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The word crater was adopted by Galileo from the Greek word for vessel - (Κρατήρ a Greek vessel used to mix wine and water). Galileo built his first telescope in late 1609, and turned it to the Moon for the first time on November 30, 1609. He discovered that, contrary to general opinion at that time, the Moon was not a perfect sphere, but had both mountains and cup-like depressions, the latter of which he gave the name craters.
Scientific opinion as to the origin of craters swung back and forth over the ensuing centuries. The competing theories were (a) volcanic eruptions blasting holes in the Moon, (b) meteoric impact, (c) a theory known as the Welteislehre developed in Germany between the two World Wars which suggested glacial action creating the craters.
Evidence collected during the Apollo Project and from unmanned spacecraft of the same period proved conclusively that meteoric impact, or impact by asteroids for larger craters, was the origin of almost all lunar craters, and by implication, most craters on other bodies as well.
The formation of new craters is studied in the lunar impact monitoring program at NASA. The biggest recorded creation was caused by an impact recorded on March 17, 2013. Visible to the naked eye, the impact is believed to be from an approximately 40 kg meteoroid striking the surface at a speed of 90,000 km/h.
Because of the Moon's lack of water, and atmosphere, or tectonic plates, there is little erosion, and craters are found that exceed two billion years in age. The age of large craters is determined by the number of smaller craters contained within it, older craters generally accumulating more small, contained craters.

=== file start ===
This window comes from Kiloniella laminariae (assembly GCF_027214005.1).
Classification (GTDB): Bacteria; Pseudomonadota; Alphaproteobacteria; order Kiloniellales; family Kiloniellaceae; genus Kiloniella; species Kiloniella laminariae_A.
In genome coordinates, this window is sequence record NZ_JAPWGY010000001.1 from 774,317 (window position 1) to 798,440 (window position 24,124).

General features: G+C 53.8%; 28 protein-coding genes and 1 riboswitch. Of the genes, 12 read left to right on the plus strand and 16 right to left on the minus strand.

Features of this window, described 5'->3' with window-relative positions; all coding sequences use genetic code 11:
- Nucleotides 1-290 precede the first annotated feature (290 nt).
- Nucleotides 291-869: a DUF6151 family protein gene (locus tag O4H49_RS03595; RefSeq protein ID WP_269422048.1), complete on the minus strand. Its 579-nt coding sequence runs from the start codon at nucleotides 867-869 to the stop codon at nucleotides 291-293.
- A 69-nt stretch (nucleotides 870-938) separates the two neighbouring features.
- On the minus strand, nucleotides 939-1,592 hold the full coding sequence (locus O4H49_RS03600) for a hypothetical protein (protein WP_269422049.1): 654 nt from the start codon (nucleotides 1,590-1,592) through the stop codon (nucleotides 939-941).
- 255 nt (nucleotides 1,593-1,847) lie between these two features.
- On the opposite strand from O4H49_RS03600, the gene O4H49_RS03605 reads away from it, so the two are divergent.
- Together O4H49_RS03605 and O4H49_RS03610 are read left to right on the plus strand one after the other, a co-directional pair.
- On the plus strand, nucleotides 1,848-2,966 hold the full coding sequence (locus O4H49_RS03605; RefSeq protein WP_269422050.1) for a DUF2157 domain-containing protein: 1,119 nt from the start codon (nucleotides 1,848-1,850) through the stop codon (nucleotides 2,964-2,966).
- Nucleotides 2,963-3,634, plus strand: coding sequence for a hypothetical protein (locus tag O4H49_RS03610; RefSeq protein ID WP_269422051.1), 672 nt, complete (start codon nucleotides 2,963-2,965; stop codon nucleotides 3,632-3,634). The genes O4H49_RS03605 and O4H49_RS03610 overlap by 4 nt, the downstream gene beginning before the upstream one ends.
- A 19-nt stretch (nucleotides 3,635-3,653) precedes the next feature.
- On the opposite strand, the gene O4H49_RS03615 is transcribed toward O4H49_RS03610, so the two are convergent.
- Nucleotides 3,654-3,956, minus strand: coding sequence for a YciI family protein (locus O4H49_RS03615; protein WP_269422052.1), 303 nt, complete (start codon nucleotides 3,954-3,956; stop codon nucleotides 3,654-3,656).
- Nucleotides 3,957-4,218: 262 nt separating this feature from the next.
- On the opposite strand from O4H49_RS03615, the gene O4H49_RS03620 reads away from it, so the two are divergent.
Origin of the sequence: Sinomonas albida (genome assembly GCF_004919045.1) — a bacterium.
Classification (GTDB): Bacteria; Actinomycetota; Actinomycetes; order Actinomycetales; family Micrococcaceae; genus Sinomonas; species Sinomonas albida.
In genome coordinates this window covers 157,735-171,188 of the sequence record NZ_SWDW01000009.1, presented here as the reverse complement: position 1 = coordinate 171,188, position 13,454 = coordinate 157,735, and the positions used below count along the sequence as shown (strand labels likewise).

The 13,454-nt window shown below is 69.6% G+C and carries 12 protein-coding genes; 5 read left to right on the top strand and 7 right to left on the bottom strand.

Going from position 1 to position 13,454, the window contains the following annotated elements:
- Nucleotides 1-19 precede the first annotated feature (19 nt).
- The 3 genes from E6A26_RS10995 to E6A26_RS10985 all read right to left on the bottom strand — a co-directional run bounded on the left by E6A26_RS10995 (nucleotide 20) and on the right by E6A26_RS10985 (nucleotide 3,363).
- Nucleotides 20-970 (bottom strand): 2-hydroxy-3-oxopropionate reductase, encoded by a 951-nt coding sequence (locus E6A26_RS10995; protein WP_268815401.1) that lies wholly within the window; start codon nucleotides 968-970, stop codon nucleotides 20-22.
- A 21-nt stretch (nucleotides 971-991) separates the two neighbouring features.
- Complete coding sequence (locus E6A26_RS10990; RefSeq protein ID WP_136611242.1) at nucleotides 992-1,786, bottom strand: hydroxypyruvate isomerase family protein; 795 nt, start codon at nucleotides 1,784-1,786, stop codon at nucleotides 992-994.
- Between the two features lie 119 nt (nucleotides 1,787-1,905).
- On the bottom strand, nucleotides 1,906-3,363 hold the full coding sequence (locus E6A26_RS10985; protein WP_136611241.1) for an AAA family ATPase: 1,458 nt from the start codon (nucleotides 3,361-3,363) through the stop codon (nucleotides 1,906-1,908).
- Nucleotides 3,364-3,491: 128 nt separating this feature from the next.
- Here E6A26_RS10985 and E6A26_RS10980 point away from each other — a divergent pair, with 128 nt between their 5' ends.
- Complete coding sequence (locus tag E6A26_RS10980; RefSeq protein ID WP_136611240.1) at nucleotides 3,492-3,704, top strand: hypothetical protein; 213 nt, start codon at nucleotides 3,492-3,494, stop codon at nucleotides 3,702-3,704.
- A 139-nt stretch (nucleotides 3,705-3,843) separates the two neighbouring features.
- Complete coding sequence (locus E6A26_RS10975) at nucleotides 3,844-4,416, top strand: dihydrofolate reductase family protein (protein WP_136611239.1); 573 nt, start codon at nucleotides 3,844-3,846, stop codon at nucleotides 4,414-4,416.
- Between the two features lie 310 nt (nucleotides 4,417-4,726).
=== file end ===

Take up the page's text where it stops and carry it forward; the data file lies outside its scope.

The smallest craters found have been microscopic in size, found in rocks returned to Earth from the Moon. The largest crater called such is about 290 kilometres (181 mi) across in diameter, located near the lunar South Pole. However, it is believed that many of the lunar maria were formed by giant impacts, with the resulting depression filled by upwelling lava .
Craters typically will have some or all of the following features:
- a surrounding area with materials splashed out of the ground when the crater was formed; this is typically lighter in shade than older materials due to exposure to solar radiation for a lesser time
- raised rim, consisting of materials ejected but landing very close by
- crater wall, the downward-sloping portion of the crater
- crater floor, a more or less smooth, flat area, which as it ages accumulates small craters of its own
- central peak, found only in some craters with a diameter exceeding 26 kilometres (16 mi); this is generally a splash effect caused by the kinetic energy of the impacting object being turned to heat and melting some lunar material.
Lunar crater categorization
In 1978, Chuck Wood and Leif Andersson of the Lunar & Planetary Lab devised a system of categorization of lunar impact craters. They used a sampling of craters that were relatively unmodified by subsequent impacts, then grouped the results into five broad categories. These successfully accounted for about 99% of all lunar impact craters.
The LPC Crater Types were as follows:
- ALC — small, cup-shaped craters with a diameter of about 10 km or less, and no central floor. The archetype for this category is Albategnius C.
- BIO — similar to an ALC, but with small, flat floors. Typical diameter is about 15 km. The lunar crater archetype is Biot.
- SOS — the interior floor is wide and flat, with no central peak. The inner walls are not terraced. The diameter is normally in the range of 15–25 km. The archetype is Sosigenes.
- TRI — these complex craters are large enough so that their inner walls have slumped to the floor. They can range in size from 15–50 km in diameter. The archetype crater is Triesnecker.
- TYC — these are larger than 50 km, with terraced inner walls and relatively flat floors. They frequently have large central peak formations. Tycho is the archetype for this class.